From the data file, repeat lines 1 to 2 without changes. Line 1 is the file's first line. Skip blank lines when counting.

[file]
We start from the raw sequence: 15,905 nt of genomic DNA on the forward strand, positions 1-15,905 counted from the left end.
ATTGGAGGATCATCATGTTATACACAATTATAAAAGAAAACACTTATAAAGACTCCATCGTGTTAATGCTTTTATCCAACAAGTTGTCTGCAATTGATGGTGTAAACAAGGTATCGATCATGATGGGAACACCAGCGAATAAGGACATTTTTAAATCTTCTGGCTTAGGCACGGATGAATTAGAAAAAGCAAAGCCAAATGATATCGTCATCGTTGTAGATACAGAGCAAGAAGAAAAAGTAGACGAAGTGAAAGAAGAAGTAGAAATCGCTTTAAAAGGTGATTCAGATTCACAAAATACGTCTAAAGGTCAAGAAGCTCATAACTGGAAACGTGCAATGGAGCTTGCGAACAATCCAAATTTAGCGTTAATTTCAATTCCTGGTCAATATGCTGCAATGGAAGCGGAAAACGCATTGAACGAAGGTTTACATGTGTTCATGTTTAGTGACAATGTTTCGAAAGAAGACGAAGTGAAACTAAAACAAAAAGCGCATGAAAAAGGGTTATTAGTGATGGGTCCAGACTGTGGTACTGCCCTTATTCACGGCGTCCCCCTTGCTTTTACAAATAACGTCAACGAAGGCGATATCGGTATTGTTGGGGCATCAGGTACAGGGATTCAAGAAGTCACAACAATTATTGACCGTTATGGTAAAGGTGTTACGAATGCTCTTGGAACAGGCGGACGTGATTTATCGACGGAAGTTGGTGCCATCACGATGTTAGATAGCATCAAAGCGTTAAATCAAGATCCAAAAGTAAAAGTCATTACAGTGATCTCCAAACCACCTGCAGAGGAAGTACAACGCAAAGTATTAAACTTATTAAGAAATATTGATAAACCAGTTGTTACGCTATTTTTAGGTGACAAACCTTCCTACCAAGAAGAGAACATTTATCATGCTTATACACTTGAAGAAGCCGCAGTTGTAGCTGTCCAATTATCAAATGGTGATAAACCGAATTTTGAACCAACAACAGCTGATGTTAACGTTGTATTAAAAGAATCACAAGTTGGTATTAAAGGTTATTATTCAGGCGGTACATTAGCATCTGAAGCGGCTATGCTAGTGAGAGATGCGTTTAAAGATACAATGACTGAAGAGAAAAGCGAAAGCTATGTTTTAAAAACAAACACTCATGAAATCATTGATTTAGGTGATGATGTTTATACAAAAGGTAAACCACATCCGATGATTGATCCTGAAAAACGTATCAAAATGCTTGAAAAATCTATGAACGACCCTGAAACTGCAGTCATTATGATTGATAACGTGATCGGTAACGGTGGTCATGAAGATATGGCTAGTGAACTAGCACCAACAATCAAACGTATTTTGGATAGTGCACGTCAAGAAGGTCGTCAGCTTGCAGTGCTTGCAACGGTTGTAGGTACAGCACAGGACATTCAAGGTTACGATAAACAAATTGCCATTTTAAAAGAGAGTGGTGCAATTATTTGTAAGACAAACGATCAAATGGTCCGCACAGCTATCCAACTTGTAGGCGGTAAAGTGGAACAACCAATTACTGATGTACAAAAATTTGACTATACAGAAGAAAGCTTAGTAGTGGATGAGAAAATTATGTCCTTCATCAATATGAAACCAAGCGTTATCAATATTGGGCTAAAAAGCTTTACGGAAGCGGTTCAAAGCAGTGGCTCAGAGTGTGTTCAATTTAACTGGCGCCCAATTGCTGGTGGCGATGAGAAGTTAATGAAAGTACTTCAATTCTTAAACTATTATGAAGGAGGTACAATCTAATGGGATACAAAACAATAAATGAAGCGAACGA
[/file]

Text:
We start from the raw sequence: 15,905 nt of genomic DNA on the forward strand, positions 1-15,905 counted from the left end.
ATTGGAGGATCATCATGTTATACACAATTATAAAAGAAAACACTTATAAAGACTCCATCGTGTTAATGCTTTTATCCAACAAGTTGTCTGCAATTGATGGTGTAAACAAGGTATCGATCATGATGGGAACACCAGCGAATAAGGACATTTTTAAATCTTCTGGCTTAGGCACGGATGAATTAGAAAAAGCAAAGCCAAATGATATCGTCATCGTTGTAGATACAGAGCAAGAAGAAAAAGTAGACGAAGTGAAAGAAGAAGTAGAAATCGCTTTAAAAGGTGATTCAGATTCACAAAATACGTCTAAAGGTCAAGAAGCTCATAACTGGAAACGTGCAATGGAGCTTGCGAACAATCCAAATTTAGCGTTAATTTCAATTCCTGGTCAATATGCTGCAATGGAAGCGGAAAACGCATTGAACGAAGGTTTACATGTGTTCATGTTTAGTGACAATGTTTCGAAAGAAGACGAAGTGAAACTAAAACAAAAAGCGCATGAAAAAGGGTTATTAGTGATGGGTCCAGACTGTGGTACTGCCCTTATTCACGGCGTCCCCCTTGCTTTTACAAATAACGTCAACGAAGGCGATATCGGTATTGTTGGGGCATCAGGTACAGGGATTCAAGAAGTCACAACAATTATTGACCGTTATGGTAAAGGTGTTACGAATGCTCTTGGAACAGGCGGACGTGATTTATCGACGGAAGTTGGTGCCATCACGATGTTAGATAGCATCAAAGCGTTAAATCAAGATCCAAAAGTAAAAGTCATTACAGTGATCTCCAAACCACCTGCAGAGGAAGTACAACGCAAAGTATTAAACTTATTAAGAAATATTGATAAACCAGTTGTTACGCTATTTTTAGGTGACAAACCTTCCTACCAAGAAGAGAACATTTATCATGCTTATACACTTGAAGAAGCCGCAGTTGTAGCTGTCCAATTATCAAATGGTGATAAACCGAATTTTGAACCAACAACAGCTGATGTTAACGTTGTATTAAAAGAATCACAAGTTGGTATTAAAGGTTATTATTCAGGCGGTACATTAGCATCTGAAGCGGCTATGCTAGTGAGAGATGCGTTTAAAGATACAATGACTGAAGAGAAAAGCGAAAGCTATGTTTTAAAAACAAACACTCATGAAATCATTGATTTAGGTGATGATGTTTATACAAAAGGTAAACCACATCCGATGATTGATCCTGAAAAACGTATCAAAATGCTTGAAAAATCTATGAACGACCCTGAAACTGCAGTCATTATGATTGATAACGTGATCGGTAACGGTGGTCATGAAGATATGGCTAGTGAACTAGCACCAACAATCAAACGTATTTTGGATAGTGCACGTCAAGAAGGTCGTCAGCTTGCAGTGCTTGCAACGGTTGTAGGTACAGCACAGGACATTCAAGGTTACGATAAACAAATTGCCATTTTAAAAGAGAGTGGTGCAATTATTTGTAAGACAAACGATCAAATGGTCCGCACAGCTATCCAACTTGTAGGCGGTAAAGTGGAACAACCAATTACTGATGTACAAAAATTTGACTATACAGAAGAAAGCTTAGTAGTGGATGAGAAAATTATGTCCTTCATCAATATGAAACCAAGCGTTATCAATATTGGGCTAAAAAGCTTTACGGAAGCGGTTCAAAGCAGTGGCTCAGAGTGTGTTCAATTTAACTGGCGCCCAATTGCTGGTGGCGATGAGAAGTTAATGAAAGTACTTCAATTCTTAAACTATTATGAAGGAGGTACAATCTAATGGGATACAAAACAATAAATGAAGCGAACGA